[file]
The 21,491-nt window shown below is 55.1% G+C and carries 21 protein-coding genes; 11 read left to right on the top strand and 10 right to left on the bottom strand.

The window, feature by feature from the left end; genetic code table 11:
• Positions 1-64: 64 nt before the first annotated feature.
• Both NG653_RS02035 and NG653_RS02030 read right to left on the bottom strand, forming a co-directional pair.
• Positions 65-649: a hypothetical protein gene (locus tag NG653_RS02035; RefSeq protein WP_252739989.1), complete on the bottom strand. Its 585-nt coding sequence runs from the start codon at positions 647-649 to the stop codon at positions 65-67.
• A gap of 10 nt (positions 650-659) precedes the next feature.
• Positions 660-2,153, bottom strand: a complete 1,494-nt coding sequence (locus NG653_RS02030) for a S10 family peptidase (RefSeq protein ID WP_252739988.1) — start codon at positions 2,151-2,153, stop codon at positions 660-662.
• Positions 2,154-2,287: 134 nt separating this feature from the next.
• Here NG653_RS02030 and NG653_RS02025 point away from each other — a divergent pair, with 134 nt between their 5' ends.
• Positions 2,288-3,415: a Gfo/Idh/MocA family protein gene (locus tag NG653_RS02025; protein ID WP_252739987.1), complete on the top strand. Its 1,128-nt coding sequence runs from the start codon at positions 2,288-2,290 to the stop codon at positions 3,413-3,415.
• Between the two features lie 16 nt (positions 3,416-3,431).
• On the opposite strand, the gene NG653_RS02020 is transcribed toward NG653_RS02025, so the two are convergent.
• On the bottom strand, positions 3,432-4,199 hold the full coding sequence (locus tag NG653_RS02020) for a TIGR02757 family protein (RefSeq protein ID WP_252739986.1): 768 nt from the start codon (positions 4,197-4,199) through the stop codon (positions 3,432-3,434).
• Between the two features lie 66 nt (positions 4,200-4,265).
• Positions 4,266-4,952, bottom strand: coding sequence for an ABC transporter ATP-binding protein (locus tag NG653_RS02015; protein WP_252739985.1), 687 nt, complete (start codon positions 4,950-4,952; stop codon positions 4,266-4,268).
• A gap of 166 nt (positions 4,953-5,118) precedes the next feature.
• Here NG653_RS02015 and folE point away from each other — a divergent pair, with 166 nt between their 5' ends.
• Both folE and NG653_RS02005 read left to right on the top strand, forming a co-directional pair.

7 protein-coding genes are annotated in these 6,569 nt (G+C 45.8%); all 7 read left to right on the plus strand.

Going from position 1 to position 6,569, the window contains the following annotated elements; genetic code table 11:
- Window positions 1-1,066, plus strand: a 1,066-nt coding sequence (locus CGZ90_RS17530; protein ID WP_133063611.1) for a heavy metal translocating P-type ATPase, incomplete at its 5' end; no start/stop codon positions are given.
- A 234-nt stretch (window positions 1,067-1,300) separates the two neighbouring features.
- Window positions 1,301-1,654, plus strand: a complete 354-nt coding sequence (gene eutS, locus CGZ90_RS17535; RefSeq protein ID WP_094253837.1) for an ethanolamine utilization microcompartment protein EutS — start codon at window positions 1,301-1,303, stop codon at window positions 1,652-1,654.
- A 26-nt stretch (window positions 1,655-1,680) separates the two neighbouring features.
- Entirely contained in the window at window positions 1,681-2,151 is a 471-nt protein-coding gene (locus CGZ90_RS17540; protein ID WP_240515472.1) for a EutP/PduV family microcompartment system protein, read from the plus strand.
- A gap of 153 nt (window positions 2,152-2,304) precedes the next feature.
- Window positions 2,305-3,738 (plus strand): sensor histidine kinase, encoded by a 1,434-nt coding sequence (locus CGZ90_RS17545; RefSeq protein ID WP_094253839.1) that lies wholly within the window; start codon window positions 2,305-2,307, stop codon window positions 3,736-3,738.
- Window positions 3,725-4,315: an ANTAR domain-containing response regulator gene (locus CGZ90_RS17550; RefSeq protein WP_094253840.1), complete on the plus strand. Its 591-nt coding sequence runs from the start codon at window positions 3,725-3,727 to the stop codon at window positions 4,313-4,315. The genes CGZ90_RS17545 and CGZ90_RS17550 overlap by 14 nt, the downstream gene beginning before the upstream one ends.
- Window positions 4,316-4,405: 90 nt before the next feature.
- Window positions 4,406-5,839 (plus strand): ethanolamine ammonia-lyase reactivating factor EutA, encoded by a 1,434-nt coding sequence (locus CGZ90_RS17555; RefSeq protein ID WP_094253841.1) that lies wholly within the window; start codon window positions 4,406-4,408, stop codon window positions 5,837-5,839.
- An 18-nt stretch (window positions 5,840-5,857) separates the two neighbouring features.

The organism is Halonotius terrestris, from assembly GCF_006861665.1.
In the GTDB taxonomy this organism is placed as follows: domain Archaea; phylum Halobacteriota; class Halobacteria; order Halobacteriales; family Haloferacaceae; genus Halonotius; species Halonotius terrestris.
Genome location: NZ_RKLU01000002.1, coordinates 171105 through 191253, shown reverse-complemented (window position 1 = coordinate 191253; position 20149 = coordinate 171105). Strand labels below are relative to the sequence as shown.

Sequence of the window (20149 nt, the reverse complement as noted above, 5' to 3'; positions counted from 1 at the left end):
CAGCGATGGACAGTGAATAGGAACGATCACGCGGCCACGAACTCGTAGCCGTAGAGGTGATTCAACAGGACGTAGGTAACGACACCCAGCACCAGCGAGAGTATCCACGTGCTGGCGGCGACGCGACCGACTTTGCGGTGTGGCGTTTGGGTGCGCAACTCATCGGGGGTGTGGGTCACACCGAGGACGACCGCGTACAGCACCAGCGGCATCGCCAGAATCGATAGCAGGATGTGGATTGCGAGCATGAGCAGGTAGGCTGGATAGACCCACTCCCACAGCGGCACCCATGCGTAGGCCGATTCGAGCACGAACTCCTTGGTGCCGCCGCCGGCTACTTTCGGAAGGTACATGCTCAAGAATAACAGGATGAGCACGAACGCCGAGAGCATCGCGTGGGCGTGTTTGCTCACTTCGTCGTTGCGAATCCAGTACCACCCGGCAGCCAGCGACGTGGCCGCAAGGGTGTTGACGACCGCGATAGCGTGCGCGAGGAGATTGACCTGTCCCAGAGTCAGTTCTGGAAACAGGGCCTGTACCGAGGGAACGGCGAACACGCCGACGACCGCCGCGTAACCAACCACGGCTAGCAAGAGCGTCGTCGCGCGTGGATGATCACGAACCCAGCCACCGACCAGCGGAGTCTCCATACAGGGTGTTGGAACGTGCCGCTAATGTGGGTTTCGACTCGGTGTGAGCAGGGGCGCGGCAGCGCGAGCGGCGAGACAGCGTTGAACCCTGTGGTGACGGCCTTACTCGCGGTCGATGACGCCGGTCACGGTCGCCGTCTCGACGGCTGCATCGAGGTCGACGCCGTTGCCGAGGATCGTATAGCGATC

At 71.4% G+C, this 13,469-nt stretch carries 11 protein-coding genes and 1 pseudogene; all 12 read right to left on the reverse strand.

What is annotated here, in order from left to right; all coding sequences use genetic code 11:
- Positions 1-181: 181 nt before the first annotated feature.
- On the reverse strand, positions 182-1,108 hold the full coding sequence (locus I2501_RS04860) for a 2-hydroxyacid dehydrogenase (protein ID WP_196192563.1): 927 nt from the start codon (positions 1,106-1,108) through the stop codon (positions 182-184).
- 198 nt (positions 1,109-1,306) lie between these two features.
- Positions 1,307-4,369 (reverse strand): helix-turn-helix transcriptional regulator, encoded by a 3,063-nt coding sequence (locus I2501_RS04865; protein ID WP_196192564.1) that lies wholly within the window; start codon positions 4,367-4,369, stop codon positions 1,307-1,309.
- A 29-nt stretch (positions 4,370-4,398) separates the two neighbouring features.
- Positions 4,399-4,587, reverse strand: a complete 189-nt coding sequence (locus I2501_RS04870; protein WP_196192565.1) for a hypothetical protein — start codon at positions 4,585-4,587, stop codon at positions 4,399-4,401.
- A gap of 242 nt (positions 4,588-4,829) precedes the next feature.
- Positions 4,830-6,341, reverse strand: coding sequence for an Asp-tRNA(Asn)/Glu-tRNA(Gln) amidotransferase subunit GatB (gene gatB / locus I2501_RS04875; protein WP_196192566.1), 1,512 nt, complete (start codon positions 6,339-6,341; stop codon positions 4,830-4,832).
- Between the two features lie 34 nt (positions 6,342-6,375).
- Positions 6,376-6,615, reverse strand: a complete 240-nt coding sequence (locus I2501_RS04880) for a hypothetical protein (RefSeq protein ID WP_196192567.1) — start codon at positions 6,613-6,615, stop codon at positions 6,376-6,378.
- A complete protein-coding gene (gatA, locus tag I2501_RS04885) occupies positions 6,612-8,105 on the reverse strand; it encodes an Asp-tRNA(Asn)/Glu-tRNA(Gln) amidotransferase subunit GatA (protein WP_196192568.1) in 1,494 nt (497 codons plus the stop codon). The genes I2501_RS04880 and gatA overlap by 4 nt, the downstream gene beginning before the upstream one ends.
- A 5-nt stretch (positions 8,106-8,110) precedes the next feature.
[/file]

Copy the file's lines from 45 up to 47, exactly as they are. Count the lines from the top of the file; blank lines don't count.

- A gap of 242 nt (positions 4,588-4,829) precedes the next feature.
- Positions 4,830-6,341, reverse strand: coding sequence for an Asp-tRNA(Asn)/Glu-tRNA(Gln) amidotransferase subunit GatB (gene gatB / locus I2501_RS04875; protein WP_196192566.1), 1,512 nt, complete (start codon positions 6,339-6,341; stop codon positions 4,830-4,832).
- Between the two features lie 34 nt (positions 6,342-6,375).